My biggest mistake I think, was being impatient in gluing everything together, thinking I could just as well tweak the final fit afterwards, but this wasn’t quite true.

In my second attempt I used clamps to keep the layers together and only glued when I was satisfied that everything did in fact fit together. In my third attempt I also drilled several holes for 6mm dowels through all plywood layers so I could dispense with the clamps when this was more convenient, and still be able to keep everything aligned.

For exterior shaping, I like to use a flexible Japanese-style hand saw, rasps, files and a small hand plane. In my first attempt I used a lot of wood putty to ensure the fit between the stock and the receiver. Currently I only use putty to help fit “inside” the stock, and to fill small gaps and holes. For anything structural I prefer to glue on extra wood, and shape it to fit (I use pieces of wooden spoons, coffee stirrers etc for fine fitting

For wood finishing, I love the look of stained and oiled wood, but THIS WON’T WORK since your laminated stock is soaked in glue and will take stains or colored varnishes very unevenly. Big mistake I made. I tried to salvage it by making everything very dark but even that didn’t really help

With the rework I mostly left the first finish where it wasn’t removed by the reshaping, not decided if I want to do any more on this:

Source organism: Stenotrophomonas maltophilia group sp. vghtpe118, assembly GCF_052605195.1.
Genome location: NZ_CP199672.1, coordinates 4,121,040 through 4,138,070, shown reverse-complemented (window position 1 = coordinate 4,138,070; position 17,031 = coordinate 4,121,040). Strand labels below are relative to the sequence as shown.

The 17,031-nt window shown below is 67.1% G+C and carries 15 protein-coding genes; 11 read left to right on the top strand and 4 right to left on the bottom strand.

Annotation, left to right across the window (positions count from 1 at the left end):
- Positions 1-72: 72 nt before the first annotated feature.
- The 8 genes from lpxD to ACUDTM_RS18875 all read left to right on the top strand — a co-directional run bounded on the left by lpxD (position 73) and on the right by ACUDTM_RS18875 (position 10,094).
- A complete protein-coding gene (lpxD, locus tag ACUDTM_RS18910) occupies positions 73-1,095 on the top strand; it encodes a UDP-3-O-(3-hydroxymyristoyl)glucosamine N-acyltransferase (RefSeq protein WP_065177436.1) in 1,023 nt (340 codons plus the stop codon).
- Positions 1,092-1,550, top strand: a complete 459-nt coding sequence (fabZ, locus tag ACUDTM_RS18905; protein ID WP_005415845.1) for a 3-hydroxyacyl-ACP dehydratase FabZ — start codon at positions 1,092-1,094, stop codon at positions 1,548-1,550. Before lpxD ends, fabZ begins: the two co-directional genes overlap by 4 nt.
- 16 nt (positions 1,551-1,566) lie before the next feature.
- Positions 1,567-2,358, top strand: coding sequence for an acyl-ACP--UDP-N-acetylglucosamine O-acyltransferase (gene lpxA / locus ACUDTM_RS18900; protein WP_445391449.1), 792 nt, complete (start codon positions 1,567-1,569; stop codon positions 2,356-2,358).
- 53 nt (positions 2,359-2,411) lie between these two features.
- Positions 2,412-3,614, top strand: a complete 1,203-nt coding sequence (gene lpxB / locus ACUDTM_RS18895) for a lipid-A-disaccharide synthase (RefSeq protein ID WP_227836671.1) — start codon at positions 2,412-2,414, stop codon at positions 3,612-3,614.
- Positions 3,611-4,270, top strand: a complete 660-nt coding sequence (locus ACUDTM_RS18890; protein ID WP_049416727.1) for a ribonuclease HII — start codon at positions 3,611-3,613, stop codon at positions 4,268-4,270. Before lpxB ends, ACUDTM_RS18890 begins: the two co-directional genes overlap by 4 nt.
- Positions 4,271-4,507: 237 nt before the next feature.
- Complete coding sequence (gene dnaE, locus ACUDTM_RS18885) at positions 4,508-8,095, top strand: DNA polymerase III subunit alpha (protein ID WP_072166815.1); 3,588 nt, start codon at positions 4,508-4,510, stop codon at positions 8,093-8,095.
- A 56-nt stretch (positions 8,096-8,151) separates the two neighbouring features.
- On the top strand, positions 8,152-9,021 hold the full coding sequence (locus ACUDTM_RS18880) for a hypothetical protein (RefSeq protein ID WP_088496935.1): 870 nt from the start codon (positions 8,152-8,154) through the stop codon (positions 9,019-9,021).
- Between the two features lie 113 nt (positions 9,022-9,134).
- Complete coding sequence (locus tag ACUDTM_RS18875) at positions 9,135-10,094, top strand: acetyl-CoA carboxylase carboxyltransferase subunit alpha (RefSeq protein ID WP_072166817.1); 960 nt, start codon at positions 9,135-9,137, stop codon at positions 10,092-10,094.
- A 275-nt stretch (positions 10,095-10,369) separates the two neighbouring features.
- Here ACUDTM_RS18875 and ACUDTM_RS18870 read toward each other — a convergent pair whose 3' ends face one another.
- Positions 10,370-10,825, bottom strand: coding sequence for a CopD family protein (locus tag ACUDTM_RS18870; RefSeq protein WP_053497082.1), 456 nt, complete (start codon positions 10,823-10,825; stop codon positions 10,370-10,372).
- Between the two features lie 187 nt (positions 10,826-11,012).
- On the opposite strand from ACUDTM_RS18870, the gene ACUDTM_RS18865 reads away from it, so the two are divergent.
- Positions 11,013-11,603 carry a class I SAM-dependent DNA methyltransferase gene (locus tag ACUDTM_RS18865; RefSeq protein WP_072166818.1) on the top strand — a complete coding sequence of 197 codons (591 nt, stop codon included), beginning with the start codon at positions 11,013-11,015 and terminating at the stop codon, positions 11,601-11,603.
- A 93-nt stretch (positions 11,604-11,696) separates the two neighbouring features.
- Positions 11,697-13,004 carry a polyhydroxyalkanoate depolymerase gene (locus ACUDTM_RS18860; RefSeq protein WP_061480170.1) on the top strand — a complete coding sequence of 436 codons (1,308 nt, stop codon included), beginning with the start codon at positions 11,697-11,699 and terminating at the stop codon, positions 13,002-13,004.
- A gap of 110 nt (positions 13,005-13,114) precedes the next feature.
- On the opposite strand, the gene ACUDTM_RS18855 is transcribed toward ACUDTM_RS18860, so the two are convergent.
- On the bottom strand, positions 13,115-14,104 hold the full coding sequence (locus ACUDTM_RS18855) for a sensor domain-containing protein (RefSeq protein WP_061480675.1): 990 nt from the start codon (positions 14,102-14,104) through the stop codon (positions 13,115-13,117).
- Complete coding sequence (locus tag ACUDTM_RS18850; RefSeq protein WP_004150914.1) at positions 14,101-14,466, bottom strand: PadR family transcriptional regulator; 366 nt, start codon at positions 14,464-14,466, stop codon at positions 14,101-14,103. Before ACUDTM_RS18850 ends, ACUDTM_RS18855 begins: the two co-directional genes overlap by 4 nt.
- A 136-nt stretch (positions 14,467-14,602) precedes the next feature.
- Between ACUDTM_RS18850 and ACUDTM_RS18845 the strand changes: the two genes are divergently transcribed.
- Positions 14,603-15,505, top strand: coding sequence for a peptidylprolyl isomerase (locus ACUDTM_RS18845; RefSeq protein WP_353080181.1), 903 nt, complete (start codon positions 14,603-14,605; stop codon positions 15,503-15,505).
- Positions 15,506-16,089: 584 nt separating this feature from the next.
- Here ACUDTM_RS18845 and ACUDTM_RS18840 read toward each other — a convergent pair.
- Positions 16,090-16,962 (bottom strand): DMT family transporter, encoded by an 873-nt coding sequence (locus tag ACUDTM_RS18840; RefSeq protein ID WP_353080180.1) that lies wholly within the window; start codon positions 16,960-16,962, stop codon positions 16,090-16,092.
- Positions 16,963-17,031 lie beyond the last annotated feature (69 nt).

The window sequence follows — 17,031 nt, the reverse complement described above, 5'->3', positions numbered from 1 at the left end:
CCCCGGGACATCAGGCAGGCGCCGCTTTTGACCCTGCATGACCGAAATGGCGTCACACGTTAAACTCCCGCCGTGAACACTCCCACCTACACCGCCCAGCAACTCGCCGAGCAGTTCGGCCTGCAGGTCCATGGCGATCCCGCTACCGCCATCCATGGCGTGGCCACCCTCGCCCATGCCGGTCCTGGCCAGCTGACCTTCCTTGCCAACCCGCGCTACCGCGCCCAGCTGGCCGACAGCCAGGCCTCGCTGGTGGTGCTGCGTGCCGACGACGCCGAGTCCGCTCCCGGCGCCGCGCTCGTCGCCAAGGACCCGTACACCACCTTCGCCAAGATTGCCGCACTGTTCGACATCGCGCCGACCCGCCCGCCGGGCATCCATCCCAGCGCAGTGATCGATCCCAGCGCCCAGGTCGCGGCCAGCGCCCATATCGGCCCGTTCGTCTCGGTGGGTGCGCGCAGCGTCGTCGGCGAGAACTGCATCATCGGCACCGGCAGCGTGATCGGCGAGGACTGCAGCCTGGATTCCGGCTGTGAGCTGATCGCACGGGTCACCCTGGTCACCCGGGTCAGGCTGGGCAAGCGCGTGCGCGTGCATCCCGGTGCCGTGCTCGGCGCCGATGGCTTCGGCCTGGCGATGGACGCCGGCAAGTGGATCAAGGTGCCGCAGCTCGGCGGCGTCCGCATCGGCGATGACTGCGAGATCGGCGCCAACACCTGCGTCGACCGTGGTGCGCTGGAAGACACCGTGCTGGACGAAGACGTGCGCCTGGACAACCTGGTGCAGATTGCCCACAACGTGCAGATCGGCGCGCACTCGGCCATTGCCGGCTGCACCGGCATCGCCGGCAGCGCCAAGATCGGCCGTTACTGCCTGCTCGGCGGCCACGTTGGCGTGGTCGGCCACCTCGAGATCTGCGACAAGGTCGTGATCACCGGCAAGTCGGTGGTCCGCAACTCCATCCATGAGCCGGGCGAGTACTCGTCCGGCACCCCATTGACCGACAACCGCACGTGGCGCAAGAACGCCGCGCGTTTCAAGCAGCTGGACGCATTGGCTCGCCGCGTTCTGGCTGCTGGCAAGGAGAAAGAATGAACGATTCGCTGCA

I recommend putting on a clear acrylic varnish first, then color varnishes to get the desired wood tone. After shaping, the plywood tends to get “fluffy” so I recommend putting on the first layer of thinned varnish fairly early as it helps to better see the shape and where it still needs change. If you have to change the shape after using color varnish, you’ll need to sand off everything or there will be visible edges. Hence I recommend clear varnish until you’re sure the shaping is done

After shaping is done, holes have been filled, and the clear coat is dry, I put on several layers of varnish like “dark oak” or such. I often make the varnish deliberately uneven so that parts that would have more wear turn out a bit lighter. My first project was NOT an example of all the above, but here’s the finish on my latest:

Finishing touches, to be done last as going back would be a pain: A coating of wax often looks good. Some black shoe polish brushed on sparingly(!) can mimic fouling or wood discoloration by contact with metal. Finally I like to use some grease to hide any tiny gaps between wood and metal – you can use surplus gun grease if you like that authentic smell, but anything similar such as ball bearing grease works just as well.

I’m fairly proud of the bayonet lug for the trench gun, but let’s skip over that. I’m no metalworker either:

My second attempt was basically my “learning project” – a rifle cobbled together from leftovers that I wanted to look (vaguely) like a Belgian Mauser, on which I experimented a lot of techniques.